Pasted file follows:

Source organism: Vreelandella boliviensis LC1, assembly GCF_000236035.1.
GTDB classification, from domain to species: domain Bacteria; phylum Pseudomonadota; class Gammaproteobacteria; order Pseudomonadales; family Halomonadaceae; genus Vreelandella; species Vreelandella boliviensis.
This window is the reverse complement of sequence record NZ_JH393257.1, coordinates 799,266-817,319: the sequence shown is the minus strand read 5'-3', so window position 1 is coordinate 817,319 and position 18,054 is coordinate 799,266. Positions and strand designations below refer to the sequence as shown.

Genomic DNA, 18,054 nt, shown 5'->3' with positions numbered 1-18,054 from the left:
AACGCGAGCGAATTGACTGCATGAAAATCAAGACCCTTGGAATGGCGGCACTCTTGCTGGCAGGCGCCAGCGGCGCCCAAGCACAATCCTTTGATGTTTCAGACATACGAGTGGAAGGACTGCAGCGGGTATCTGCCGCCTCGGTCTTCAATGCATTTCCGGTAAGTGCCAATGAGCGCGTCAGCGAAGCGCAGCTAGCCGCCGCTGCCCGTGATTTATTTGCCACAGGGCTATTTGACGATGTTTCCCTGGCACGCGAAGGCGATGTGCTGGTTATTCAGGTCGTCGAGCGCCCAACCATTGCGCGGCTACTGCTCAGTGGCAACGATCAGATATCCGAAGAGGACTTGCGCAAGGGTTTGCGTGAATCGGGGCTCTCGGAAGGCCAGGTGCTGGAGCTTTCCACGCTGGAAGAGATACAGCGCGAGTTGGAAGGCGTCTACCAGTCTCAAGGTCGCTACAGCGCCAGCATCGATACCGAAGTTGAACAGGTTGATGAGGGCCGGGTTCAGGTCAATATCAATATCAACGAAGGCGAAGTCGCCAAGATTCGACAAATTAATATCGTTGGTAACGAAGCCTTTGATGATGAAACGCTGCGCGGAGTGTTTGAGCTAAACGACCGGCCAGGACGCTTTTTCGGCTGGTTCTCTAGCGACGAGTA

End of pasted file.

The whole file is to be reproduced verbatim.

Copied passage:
Source organism: Vreelandella boliviensis LC1, assembly GCF_000236035.1.
GTDB classification, from domain to species: domain Bacteria; phylum Pseudomonadota; class Gammaproteobacteria; order Pseudomonadales; family Halomonadaceae; genus Vreelandella; species Vreelandella boliviensis.
This window is the reverse complement of sequence record NZ_JH393257.1, coordinates 799,266-817,319: the sequence shown is the minus strand read 5'-3', so window position 1 is coordinate 817,319 and position 18,054 is coordinate 799,266. Positions and strand designations below refer to the sequence as shown.

Genomic DNA, 18,054 nt, shown 5'->3' with positions numbered 1-18,054 from the left:
AACGCGAGCGAATTGACTGCATGAAAATCAAGACCCTTGGAATGGCGGCACTCTTGCTGGCAGGCGCCAGCGGCGCCCAAGCACAATCCTTTGATGTTTCAGACATACGAGTGGAAGGACTGCAGCGGGTATCTGCCGCCTCGGTCTTCAATGCATTTCCGGTAAGTGCCAATGAGCGCGTCAGCGAAGCGCAGCTAGCCGCCGCTGCCCGTGATTTATTTGCCACAGGGCTATTTGACGATGTTTCCCTGGCACGCGAAGGCGATGTGCTGGTTATTCAGGTCGTCGAGCGCCCAACCATTGCGCGGCTACTGCTCAGTGGCAACGATCAGATATCCGAAGAGGACTTGCGCAAGGGTTTGCGTGAATCGGGGCTCTCGGAAGGCCAGGTGCTGGAGCTTTCCACGCTGGAAGAGATACAGCGCGAGTTGGAAGGCGTCTACCAGTCTCAAGGTCGCTACAGCGCCAGCATCGATACCGAAGTTGAACAGGTTGATGAGGGCCGGGTTCAGGTCAATATCAATATCAACGAAGGCGAAGTCGCCAAGATTCGACAAATTAATATCGTTGGTAACGAAGCCTTTGATGATGAAACGCTGCGCGGAGTGTTTGAGCTAAACGACCGGCCAGGACGCTTTTTCGGCTGGTTCTCTAGCGACGAGTA